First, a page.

RCN London urge Mayor to ‘shift resources of night-time economy towards those who work, not just those who party’

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The union representing 60,000 of the capital’s nurses and a research team at one of London’s top universities have together called on the Mayor of London to take urgent steps to address the transport needs of nursing staff and low-paid workers who provide vital services during the night.

Researchers from the Urban Innovation and Policy Lab at University College London (UCL) and the Royal College of Nursing London region say that the night-time economy is too heavily geared towards consumers rather than the low-paid workers who keep services running after dark. The bodies say night-time policies should support those who are maintaining London 24/7, but whose work still remains invisible to most.

RCN London and UCL researchers are now calling on the Mayor to introduce a ‘Night-Rider’ fare that would allow night workers to move between buses, tube, train, DLR or tram in a single fare – the idea was first recommended by the Mayor’s Night Time Commission in January this year.

The bodies are also asking for a representative from the nursing profession, as the largest staff grouping in health and care, to be given a seat on the new Late Night Transport Working Group which the Mayor confirmed would be meeting for the first time in 2019.

Despite health workers making up the majority of the 1.6 million Londoners who work at night, there was no place for a representative from the sector on the now disbanded Night Time Commission. RCN London and researchers at UCL say it is now absolutely vital that health care workers are properly represented this time with a seat at the table of the Late Night Transport Working Group.

Research by the Urban Innovation and Policy Lab highlights that 50 per cent of bus trips taken at night are journeys to and from work and that night-time workers are often working on low wages compared to day-time workers, spending a large share of their income on transport.

Those who work unsocial hours, especially during the week, are also left with reduced services, meaning nursing staff after shifts must take long and sometimes expensive journeys using different modes of transport to get to and from work.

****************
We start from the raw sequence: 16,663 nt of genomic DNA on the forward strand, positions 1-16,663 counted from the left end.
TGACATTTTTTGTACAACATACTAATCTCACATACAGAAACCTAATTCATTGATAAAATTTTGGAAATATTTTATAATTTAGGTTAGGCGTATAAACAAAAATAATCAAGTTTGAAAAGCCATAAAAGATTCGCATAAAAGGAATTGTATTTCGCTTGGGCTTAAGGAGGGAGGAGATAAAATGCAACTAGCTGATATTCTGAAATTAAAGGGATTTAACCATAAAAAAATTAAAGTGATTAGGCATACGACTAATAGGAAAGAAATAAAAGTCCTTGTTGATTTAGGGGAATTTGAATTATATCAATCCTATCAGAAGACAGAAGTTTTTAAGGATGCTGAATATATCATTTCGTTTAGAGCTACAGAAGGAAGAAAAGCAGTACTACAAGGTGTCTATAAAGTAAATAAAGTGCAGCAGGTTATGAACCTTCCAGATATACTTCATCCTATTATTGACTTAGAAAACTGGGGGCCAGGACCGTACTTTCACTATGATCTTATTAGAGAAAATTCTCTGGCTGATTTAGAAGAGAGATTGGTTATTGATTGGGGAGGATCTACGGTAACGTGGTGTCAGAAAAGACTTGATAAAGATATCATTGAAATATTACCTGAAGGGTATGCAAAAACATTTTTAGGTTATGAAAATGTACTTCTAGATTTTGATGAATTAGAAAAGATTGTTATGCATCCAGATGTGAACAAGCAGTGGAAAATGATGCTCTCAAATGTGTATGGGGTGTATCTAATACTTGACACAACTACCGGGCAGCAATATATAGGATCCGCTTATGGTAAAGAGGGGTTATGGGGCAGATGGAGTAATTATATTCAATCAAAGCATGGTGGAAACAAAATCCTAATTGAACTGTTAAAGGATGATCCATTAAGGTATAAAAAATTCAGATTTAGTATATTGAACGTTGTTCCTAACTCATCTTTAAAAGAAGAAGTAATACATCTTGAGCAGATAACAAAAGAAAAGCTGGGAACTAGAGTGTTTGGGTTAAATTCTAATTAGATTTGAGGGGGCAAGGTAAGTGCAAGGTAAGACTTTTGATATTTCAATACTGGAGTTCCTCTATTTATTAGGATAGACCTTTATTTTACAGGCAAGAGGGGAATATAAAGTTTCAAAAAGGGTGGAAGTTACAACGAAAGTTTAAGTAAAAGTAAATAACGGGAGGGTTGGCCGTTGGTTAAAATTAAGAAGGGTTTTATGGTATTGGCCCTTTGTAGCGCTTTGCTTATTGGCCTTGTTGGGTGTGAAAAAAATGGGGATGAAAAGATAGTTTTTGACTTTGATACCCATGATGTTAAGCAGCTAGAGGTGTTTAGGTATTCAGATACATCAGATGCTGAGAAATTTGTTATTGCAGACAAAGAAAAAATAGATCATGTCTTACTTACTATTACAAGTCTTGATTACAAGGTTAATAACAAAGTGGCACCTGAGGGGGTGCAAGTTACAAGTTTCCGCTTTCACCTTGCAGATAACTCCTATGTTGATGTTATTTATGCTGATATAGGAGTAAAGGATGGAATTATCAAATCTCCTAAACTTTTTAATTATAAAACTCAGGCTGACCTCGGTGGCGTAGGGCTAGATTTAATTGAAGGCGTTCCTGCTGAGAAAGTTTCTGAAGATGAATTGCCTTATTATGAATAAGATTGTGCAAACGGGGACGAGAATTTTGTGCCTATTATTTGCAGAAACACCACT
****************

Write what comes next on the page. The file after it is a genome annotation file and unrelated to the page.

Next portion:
RCN London and the research team made the demands of the Mayor as they launch ‘Who makes London run after dark?’, a campaign that will raise awareness of night-workers amongst the public and push policy makers into making the night-time economy more ‘worker-friendly’.

Launching this weekend, campaigners will be distributing specially made leaflets – ‘A night in the life of London’s night-time workers’ – along the Victoria line to members of the public. The leaflets tell the story of nurses who work at night in hospitals and detail their difficulties in getting to and from work during unsocial hours. Throughout the rest of the summer, campaigners will be joining commuters on night tubes and buses across the capital.

As part of the campaign the research team will be producing a series of special films that will recount the experiences of three of the capital’s nurses and a junior doctor who work at night. These will be released later in the autumn as part of the London Design Festival.

The Mayor of London’s ‘24 hour vision’ for London published in 2017 recognised the importance of the welfare of London’s night-workers, and earlier this year, the Night Time Commission, recommended the establishment of a Late Night Transport Working Group to consider extending night services and introducing a ‘Night-Rider’ fare that would allow workers to move between bus, tube, train, DLR or tram in a single fare, in its ‘Think Night’ report.

RCN London say that the cost of living is making life difficult for nursing staff and preventing NHS Trusts from recruiting and retraining staff in the numbers needed to meet demand. The nursing union is also urging Trusts and the Mayor’s office to work together to use surplus NHS land to provide affordable homes for NHS staff.

There are now 9,316 empty nursing posts in London, with the capital’s vacancy rate of 14 per cent the highest in England.

Rumer Gray, a nurse working in a Trauma Centre in South London, said:

“I work shifts in a busy Trauma Centre which can finish at any time between 1am and 8am. During the week, this means I am either travelling home in the early hours when there are no tubes and I have to rely on infrequent night buses, which can take up to 2 hours, or during rush hour when I sometimes struggle to even squeeze myself on board. After a long night caring for patients who are seriously ill, this can be exhausting and demoralising. It feels like we health workers are a key part of making London a 24-hour city, but aren’t really treated as such.”

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